Truth delivered a solid kick in her gut.

The lovely woman in the expensive clothes had looked at Randi and must have seen the same blending of images. She saw what she might become if she continued to live in Clifton Creek. Only unlike Randi's pleasure, the lady appeared horrified.

Unable to stare a second longer Randi ran toward the café, wiping tears she blamed on the dust away from her cheek. "What's wrong with me?" she swore under her breath. "I'm married to Jimmy Howard now. I'm going to be happy. Ain't no sense in wanting what you can't have."

She kicked at a dandelion fighting its way through the crack in the sidewalk. "I should have been born a plant. I wouldn't care if I was a flower or a weed. Plants don't care if they're wanted or loved, they just grab ahold of the earth and grow."

Opening the café door Randi straightened to her full height. Without caring that folks watched, she ran to Jimmy, straddled him like he was a kitchen chair and kissed him long and hard.

She would survive in this town even if she had to grow through the cracks in the sidewalk. Nothing better was coming along. Tired of wandering without a compass, she planned to take root right here in Clifton Creek.

Half a block down the street Anna Montano stepped out of the bank and walked toward a waiting Range Rover. Even her tailored clothes and grace of movement could not hide the doubt coursing through her body as she regarded her new hometown.

Clifton Creek, Texas, had to be the ugliest place on God's planet. The very air smelled of cow manure. She had left a beautiful country villa in Italy surrounded by rolling land rich in color and entered a world painted only in brown hues. A Coming Soon Wal-Mart sign was the most colorful thing in this place named after a creek that had dried up years ago.

Her new husband had described his home in Texas as a place with wide-open spaces and an endless sky. But he forgot to add that the countryside and air were dusted in dirt so thick Anna could not tell where the land ended and the sky began.

As if the flat brown country was not ugly enough, the people of this place had dotted the landscape with monstrous drilling rigs for oil production. She had not seen Davis's ranch yet, but the farther she got from the airport the more homesick she felt. At twenty-one she suddenly was not ready for the changes she had thought were so romantic only days ago. The whirlwind courtship, the huge wedding, all the gifts and well wishers had been replaced with silence, and she felt more alone than she ever had in her life with her new husband sitting only a few feet away.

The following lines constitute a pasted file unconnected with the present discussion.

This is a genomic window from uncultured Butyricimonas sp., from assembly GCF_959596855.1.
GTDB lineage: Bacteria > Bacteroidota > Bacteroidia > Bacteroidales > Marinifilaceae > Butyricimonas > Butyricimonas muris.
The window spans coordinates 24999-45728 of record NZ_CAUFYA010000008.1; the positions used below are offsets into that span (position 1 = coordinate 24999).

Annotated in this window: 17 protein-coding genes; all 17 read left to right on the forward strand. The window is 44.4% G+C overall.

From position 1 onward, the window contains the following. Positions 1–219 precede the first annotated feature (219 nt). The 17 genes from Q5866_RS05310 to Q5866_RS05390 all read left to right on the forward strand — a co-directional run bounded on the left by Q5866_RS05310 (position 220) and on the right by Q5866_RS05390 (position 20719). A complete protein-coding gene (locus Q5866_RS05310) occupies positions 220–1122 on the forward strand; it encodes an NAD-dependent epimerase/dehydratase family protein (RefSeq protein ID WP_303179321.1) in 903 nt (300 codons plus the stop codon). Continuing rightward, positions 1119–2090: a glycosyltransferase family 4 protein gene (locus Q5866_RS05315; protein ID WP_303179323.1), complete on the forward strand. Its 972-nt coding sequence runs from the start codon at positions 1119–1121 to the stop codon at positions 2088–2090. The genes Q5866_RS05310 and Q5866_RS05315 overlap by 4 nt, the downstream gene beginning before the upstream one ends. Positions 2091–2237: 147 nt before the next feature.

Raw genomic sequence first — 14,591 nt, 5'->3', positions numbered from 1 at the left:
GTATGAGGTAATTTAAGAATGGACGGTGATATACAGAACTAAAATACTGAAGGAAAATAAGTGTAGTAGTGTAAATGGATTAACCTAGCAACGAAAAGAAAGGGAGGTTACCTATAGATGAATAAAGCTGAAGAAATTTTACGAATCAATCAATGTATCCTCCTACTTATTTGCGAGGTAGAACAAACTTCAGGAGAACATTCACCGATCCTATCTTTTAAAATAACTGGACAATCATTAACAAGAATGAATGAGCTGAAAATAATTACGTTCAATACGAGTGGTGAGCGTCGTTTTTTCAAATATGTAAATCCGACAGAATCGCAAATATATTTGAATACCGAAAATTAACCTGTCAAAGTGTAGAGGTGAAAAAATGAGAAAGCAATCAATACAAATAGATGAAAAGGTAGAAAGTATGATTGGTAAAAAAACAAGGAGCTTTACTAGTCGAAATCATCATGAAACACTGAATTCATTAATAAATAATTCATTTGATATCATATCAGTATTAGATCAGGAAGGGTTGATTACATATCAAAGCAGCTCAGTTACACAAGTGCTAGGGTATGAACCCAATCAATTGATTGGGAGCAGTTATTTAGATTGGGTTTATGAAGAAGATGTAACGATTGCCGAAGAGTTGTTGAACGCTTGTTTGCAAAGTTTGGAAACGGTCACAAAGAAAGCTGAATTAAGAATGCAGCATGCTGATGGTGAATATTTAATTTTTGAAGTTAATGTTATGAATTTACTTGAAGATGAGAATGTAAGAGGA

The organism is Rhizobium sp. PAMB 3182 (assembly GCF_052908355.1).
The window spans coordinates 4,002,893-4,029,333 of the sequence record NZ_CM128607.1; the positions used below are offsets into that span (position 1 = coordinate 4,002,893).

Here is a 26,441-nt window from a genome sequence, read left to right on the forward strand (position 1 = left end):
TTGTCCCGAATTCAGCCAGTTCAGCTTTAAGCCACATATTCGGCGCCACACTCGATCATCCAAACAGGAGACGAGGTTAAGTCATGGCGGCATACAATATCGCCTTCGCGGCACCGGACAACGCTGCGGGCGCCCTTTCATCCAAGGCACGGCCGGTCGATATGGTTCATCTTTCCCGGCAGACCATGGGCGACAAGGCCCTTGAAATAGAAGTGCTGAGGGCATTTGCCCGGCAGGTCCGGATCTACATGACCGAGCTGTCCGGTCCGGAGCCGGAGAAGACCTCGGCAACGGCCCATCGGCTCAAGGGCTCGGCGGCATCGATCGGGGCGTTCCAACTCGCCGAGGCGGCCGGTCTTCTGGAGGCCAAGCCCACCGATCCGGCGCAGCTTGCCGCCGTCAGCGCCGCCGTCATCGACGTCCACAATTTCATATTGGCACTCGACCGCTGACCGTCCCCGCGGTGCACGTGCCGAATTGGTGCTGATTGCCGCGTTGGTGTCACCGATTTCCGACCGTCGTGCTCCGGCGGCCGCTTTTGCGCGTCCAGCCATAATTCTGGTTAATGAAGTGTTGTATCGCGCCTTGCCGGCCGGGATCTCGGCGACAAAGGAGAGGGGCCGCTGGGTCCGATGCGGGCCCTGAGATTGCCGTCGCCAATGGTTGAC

"Clifton Creek," she whispered trying to become familiar with the words. But they felt foreign on her tongue, as alien as everything around her.

She smiled slightly, her mood shifting for a moment when she remembered something her mother said once. "When all are strangers around you, you are the one in the wrong place. You are the foreigner."

Anna had wanted to come to America slowly, by boat, with the horses Davis had brought from her father's ranch. But Carlo, her brother, had traveled with the fine animals while Anna had flown alone with her new husband. Rocketed into a world she did not understand beside a man she hardly knew.

The change had been too abrupt. She felt like a freshwater fish splashing down in the ocean and expected to survive. She could not breathe.

Anna slipped into the car and reached for her husband's hand, but he only brushed her fingers away as he turned a page of the local paper. "Don't worry." He gave her a quick glance. "You'll get used to it here. Before long you'll love it. This place settles in your blood."

Anna wanted to scream. No, this place would never be a part of her. When she had agreed to marry Davis, she thought she would be flying away to freedom. She had no idea freedom would look this desolate.


Excerpted from The Widows Of Wichita County by Jodi Thomas Copyright © 2003 by Harlequin Enterprises Ltd.. Excerpted by permission.
All rights reserved. No part of this excerpt may be reproduced or reprinted without permission in writing from the publisher.
Excerpts are provided by Dial-A-Book Inc. solely for the personal use of visitors to this web site.

Meet the Author

New York Times bestselling author Jodi Thomas is a fifth-generation Texan who sets many of her stories in her home state, where her grandmother was born in a covered wagon. She is a certified marriage and family counselor, a Texas Tech graduate and writer-in-residence at West Texas A&M University. She lives with her husband in Amarillo, Texas.

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The Widows of Wichita County 3.9 out of 5 based on 0 ratings. 12 reviews.
Anonymous More than 1 year ago